Stop-Loss Order

Dictionary Says

Definition of 'Stop-Loss Order'


An order placed with a broker to sell a security when it reaches a certain price. A stop-loss order is designed to limit an investor’s loss on a position in a security. Although most investors associate a stop-loss order only with a long position, it can also be used for a short position, in which case the security would be bought if it trades above a defined price. A stop-loss order takes the emotion out of trading decisions and can be especially handy when one is on vacation or cannot watch his/her position. However, execution is not guaranteed, particularly in situations where trading in the stock is halted or gaps down (or up) in price. Also known as a “stop order” or “stop-market order.”

Investopedia Says

Investopedia explains 'Stop-Loss Order'




With a stop-loss order for a long position, a market order to sell is triggered when the stock trades below a certain price, and it will be sold at the next available price. This type of order works well if the stock or market is declining in an orderly manner, but not if the decline is disorderly or sharp.

For example, if you own shares of ABC Co., which is currently trading at $50, and want to hedge against a big decline, you could enter a stop-loss order to sell your ABC holdings at $48. This type of stop-loss order is also called a sell-stop order. If ABC trades below $48, your stop-loss order is triggered and converts into a market order to sell ABC at the next available price. If the next price if $47.90, your ABC shares would be sold at $47.90.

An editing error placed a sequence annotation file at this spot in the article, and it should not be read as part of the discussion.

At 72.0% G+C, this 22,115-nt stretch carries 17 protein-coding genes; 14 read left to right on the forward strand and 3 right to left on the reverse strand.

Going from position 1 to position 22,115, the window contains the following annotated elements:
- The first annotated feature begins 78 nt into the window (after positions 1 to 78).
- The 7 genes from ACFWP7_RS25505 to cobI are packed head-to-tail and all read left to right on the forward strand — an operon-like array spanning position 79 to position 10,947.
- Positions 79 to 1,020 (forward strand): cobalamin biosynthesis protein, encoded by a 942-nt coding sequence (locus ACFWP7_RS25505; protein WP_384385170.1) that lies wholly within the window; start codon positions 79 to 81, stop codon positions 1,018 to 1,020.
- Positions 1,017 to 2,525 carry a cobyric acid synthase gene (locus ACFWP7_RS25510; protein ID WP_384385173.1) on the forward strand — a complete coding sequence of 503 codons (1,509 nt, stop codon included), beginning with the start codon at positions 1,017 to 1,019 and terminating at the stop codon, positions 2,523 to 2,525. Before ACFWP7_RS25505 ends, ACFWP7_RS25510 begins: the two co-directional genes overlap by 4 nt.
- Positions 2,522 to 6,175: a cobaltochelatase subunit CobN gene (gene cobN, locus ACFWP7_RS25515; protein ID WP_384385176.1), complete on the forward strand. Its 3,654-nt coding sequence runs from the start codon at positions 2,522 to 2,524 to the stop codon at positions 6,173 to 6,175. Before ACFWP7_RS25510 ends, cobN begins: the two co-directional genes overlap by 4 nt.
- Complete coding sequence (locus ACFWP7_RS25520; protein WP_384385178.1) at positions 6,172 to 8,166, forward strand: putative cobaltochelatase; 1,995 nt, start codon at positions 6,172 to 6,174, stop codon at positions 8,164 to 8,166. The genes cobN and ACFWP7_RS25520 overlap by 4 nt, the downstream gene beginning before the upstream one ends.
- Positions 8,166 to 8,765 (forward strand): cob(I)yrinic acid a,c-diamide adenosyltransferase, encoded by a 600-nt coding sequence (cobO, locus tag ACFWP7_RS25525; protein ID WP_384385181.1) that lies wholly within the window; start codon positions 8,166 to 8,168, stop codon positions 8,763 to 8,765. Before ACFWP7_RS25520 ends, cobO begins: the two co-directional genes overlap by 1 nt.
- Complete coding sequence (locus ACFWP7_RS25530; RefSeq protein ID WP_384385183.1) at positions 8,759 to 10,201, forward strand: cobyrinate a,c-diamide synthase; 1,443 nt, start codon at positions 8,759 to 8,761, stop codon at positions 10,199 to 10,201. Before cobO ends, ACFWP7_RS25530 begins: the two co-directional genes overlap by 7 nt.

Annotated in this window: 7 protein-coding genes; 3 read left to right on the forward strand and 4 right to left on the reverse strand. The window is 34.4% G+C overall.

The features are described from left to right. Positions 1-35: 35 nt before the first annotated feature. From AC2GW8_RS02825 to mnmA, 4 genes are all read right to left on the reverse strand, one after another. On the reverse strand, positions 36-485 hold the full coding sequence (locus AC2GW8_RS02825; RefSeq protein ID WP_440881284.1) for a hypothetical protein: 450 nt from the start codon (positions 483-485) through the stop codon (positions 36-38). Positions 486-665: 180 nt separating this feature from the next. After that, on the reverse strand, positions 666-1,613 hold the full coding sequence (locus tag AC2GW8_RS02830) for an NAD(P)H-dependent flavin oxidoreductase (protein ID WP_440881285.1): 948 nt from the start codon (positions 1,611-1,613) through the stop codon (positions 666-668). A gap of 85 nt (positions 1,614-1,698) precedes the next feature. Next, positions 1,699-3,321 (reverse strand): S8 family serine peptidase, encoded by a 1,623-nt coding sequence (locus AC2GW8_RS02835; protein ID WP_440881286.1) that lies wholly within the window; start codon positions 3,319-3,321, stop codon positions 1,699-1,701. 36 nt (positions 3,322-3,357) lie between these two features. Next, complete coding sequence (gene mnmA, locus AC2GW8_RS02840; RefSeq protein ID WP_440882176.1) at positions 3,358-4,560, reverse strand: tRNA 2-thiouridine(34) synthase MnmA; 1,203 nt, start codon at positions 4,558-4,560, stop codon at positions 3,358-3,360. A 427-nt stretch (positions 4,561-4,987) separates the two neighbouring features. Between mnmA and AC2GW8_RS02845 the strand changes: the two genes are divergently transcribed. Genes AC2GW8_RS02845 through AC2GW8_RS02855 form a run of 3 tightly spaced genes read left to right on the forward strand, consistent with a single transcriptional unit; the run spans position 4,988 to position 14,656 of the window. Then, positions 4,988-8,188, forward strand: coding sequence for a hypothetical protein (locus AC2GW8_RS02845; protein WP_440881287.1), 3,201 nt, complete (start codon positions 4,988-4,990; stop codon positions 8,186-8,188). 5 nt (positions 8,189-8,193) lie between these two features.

But what if ABC closes at $48.50 one day, and then reports weak quarterly earnings after market close? If the stock gaps down, and opens at $44.90 the next day, your stop-loss order would be automatically triggered and your shares sold at the next available price, say $45. In this case, your stop-loss order did not work out as you expected, since your loss on ABC is 10% rather than the 4% you had expected when you placed the stop-loss order.

This is a major drawback of stop-loss orders, and is a reason why experienced investors use stop-limit orders instead of stop-market orders. Stop-limit orders seek to sell the stock at a specified limit price – rather than the market price – once a specified price level is breached. Although stop-limit orders will also not work if the stock is halted down or has a price gap, the risk of the long position being sold at a significantly lower price than the specified stop price is lower than with a stop-market order.

Note that these orders can also be used to protect unrealized gains, although in this case it would be more accurate to refer to them as stop orders rather than stop-loss orders.

Go deeper by reading our article on The Stop-Loss Order - Make Sure You Use It.

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